© Timothy Stouffer, December 30, 2013
All Rights Reserved

(a serial work of fiction -- tune in for more of the story and find out why they named it Old Tackle Portage.)

Once you've seen that twinkle of blue on a portage, especially a long one, spirits are lifted. I felt lighter and more refreshed instantly. It could have had something to do with the short respite I suppose. I have always found that rushing through portages is a waste. There is beauty all around and walking forest paths is something nearly all of us enjoy. Why not take some time to enjoy it. Frequently I'll put my canoe down out of the way in case someone else comes by, slip off my pack and stretch my back out.

Some of my favorite parts of canoe trips and indeed, life itself, have come to pass when I stopped to take a breath and took time to acknowledge my surroundings. This little day trip was turning out to be one of those times.

I had followed a tip from an old friend that was really nothing more than a few words dropped here and there in a trip journal that he let me borrow nearly a decade ago. It mentioned a nearly hidden portage that he had stumbled upon when he was looking for his route at dusk. He'd incorrectly taken the path that seemed right at the time, but went on and on, robbing him of precious daylight in exchange for the promise of an empty campsite on the next lake that would be home for the night. His notes indicate that he never actually made it to the lake that night. Dark descended and clouds rolled in covering up the stars. Dead batteries in his headlamp and no moon to speak of conspired to made it extremely dark in the woods and not wanting to roll an ankle or worse, he slept on what his notes referred to as a thick green carpet at the crest of a sharp decent. I can only imagine he spent the night where I'd just seen the moccasin flowers.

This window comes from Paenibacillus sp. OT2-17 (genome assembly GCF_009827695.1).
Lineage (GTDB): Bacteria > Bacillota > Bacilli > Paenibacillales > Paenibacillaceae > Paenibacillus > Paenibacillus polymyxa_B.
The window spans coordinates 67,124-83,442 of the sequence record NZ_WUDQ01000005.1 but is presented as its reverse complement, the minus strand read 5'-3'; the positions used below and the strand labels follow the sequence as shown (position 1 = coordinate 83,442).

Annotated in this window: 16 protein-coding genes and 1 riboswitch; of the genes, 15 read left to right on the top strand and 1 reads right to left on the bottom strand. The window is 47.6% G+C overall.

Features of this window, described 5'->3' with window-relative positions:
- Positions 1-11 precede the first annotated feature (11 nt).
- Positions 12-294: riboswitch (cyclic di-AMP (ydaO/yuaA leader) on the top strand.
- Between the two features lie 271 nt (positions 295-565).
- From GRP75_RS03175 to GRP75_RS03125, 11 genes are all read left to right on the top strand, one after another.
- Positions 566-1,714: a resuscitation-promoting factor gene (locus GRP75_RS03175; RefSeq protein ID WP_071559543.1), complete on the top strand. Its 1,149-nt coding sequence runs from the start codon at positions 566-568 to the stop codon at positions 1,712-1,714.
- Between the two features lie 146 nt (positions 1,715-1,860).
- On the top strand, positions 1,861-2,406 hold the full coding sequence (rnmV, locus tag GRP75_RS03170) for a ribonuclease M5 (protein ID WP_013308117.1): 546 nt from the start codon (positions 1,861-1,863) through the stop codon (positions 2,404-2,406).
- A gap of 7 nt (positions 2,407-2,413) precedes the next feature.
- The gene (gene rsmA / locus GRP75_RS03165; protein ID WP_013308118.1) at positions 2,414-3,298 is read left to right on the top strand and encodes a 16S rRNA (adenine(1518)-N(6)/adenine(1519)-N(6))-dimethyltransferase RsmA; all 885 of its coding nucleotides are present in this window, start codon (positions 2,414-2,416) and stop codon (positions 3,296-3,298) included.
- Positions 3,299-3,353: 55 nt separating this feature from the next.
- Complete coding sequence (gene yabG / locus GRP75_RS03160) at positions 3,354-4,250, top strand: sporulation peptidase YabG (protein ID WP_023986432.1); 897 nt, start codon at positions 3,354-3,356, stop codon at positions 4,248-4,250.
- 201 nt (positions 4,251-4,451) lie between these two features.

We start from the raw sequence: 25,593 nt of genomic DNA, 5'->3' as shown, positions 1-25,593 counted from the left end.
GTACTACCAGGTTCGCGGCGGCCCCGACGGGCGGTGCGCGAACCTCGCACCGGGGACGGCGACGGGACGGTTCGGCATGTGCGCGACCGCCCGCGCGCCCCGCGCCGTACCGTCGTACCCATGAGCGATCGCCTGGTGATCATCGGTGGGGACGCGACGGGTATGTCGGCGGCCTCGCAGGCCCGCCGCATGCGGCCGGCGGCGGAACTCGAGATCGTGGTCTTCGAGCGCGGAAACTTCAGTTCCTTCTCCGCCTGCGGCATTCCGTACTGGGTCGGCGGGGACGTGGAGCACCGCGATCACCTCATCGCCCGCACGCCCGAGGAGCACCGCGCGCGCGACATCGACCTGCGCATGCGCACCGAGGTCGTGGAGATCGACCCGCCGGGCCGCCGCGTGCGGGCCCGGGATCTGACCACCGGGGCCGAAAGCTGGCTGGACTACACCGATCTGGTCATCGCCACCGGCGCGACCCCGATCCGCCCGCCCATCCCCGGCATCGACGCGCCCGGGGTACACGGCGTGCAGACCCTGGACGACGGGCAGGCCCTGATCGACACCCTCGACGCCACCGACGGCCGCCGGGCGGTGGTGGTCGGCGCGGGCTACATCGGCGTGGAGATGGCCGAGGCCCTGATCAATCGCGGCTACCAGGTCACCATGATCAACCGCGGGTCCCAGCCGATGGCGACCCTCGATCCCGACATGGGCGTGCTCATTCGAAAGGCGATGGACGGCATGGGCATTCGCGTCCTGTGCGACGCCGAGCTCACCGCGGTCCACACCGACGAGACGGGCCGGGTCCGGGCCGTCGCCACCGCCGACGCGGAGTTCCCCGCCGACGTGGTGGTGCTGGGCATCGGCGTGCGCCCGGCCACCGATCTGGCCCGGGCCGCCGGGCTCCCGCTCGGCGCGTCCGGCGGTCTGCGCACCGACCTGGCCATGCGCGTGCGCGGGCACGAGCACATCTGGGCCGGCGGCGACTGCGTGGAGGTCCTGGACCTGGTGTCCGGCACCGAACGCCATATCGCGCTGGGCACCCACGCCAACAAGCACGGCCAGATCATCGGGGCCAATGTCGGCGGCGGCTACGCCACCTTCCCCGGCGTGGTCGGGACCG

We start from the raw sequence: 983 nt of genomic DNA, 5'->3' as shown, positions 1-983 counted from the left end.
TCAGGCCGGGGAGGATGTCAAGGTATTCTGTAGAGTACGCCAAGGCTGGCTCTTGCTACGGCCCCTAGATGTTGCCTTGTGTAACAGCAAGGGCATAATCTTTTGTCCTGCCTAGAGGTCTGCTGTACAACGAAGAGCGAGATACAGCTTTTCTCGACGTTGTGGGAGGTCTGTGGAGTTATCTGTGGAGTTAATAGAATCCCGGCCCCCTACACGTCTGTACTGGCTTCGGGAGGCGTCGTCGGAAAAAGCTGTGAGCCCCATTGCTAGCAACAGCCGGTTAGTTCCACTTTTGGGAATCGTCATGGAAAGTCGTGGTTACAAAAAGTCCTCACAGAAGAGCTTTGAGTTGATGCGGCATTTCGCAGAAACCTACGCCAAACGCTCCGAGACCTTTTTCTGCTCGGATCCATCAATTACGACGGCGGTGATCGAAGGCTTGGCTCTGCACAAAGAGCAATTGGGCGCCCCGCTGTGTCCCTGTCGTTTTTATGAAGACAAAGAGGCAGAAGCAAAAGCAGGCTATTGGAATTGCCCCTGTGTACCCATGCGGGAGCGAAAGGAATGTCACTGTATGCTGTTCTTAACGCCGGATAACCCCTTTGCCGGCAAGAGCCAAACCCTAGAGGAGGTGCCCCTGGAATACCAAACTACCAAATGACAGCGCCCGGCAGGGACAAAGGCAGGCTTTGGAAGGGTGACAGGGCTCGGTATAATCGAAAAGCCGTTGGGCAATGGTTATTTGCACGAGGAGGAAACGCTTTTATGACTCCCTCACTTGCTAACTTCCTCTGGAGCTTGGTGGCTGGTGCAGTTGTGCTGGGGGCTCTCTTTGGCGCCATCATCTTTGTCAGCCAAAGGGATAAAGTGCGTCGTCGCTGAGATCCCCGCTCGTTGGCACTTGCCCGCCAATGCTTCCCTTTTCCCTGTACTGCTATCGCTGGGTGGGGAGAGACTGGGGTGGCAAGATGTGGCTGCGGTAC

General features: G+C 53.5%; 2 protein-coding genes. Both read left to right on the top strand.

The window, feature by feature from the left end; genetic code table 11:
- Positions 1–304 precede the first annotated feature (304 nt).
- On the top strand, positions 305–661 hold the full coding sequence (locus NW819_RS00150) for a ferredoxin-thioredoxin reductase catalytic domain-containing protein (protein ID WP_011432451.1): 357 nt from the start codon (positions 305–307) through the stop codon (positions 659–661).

I could no longer see the lake up ahead through the trees and the path still led downward but it was beginning to level off again and I began to watch the path more closely, picking my way around encroaching tree roots and rocks.

The path itself had been closing in around me for some time. It was not at all what I would call well travelled or frequented. In fact, it seemed to thicken behind me, erasing my passage if that were possible. As I paused to take another pull at my water bottle, I remembered the scribbled note in the margin of my friend's journal that had drawn me to this spot in the first place.

Lightly scrawled as if it was an afterthought, he'd penciled in, "Old Tackle Portage" and drawn three stick fish <t))))))><. I'd noticed that throughout his journal he had referenced particularly good fishing spots with a stick fish symbol and a few notes about species or bait. This portage, wherever it led, had three fish. No mention of anything else.